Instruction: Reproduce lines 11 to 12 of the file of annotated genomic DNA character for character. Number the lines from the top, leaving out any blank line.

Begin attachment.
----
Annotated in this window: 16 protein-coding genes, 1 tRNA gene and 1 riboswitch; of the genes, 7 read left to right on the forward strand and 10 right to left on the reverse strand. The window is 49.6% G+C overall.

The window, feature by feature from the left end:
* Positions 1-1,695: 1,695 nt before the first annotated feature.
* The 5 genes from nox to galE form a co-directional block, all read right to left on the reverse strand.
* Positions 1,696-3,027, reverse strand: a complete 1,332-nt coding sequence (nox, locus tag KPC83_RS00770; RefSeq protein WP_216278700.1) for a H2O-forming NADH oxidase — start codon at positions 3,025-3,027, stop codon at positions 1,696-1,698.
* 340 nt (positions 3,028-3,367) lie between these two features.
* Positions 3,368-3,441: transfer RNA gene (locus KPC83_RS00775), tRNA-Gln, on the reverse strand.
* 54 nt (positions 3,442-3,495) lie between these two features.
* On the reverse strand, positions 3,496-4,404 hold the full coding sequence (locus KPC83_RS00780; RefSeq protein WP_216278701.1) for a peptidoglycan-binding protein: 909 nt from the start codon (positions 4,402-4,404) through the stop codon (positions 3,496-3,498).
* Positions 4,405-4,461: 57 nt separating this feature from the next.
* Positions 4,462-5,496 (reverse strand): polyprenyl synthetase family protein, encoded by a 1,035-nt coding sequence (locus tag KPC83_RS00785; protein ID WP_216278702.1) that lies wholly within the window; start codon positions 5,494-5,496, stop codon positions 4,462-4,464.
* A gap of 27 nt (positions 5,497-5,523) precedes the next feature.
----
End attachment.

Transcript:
* Positions 4,462-5,496 (reverse strand): polyprenyl synthetase family protein, encoded by a 1,035-nt coding sequence (locus tag KPC83_RS00785; protein ID WP_216278702.1) that lies wholly within the window; start codon positions 5,494-5,496, stop codon positions 4,462-4,464.
* A gap of 27 nt (positions 5,497-5,523) precedes the next feature.